TIL Limited, a subsidiary of AHL Group, is diversifying to focus on other products and services on the market apart from concentrating on tobacco.
The development comes at a time the country’s main foreign exchange earner is facing an uncertain future due to worldwide pressure exerted by anti-smoking lobbyists.
TIL general manager Richard Chikunkhuzeni, in an interview on Tuesday in Lilongwe, said they could not just watch when tobacco is receiving pressure from many angles, including the World Health Organisation Framework Convention on Tobacco Control (WHO-FCTC).
He said by only dealing in tobacco, the company was putting all its eggs in one basket, which is not a smart business move.
Said Chikunkhuzeni: “If you see our operations today, our core business is tobacco rehandling and hessian scheme. In rehandling, we are servicing tobacco growers and buyers while in hessian scheme; we are dealing with growers and buyers.
“With the uncertainties in the tobacco industry, we have to be alert so that we are not caught off guard.”
While not disclosing the areas the company will be diversifying into, he said the process already started with the change of name from Tobacco Investments Limited to TIL Limited and once the diversification process is through, new jobs will be created.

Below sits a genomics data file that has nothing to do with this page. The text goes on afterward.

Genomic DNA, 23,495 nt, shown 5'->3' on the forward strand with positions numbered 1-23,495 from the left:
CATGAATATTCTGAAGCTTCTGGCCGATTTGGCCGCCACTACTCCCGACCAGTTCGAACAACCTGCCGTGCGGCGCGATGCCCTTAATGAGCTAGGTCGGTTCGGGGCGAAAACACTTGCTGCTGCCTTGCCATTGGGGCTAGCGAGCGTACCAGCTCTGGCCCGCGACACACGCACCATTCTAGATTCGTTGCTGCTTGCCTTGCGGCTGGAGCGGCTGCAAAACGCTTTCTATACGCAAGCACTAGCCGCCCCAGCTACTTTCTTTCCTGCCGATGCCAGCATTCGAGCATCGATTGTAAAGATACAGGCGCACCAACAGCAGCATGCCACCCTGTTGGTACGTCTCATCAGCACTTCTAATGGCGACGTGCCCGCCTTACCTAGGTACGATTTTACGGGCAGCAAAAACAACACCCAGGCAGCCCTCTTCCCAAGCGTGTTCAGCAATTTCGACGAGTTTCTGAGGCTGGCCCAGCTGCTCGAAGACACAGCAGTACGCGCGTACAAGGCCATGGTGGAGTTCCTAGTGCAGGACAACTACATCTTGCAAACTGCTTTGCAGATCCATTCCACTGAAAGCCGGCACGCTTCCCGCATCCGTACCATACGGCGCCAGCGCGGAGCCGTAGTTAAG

“The diversification process will mean more jobs because we are not only focusing on the local market. This will help the country generate more forex, and as a company, we will be spreading our risks internally. What we are doing is exciting because there will be opportunities for suppliers of various materials and products,” he said.
Tobacco Association of Malawi (Tama) chief executive officer Graham Kunimba commended TIL Limited for being proactive and forward-looking since buyers are reducing volumes they buy every year.
‘This is a welcome move because tobacco is facing a lot of challenges from anti-smoking lobbyists. Though tobacco growing will never end, but as a country we must know that volumes buyers are looking for are reducing every year and it is better to strategise to avoid being caught off guard,” said Kunimba.
Two weeks ago, Tobacco Control Commission (TCC) said buyers are demand about 158 million kilogrammes (kg) of the leaf because they already have millions of kg of the crop which they bought last year. n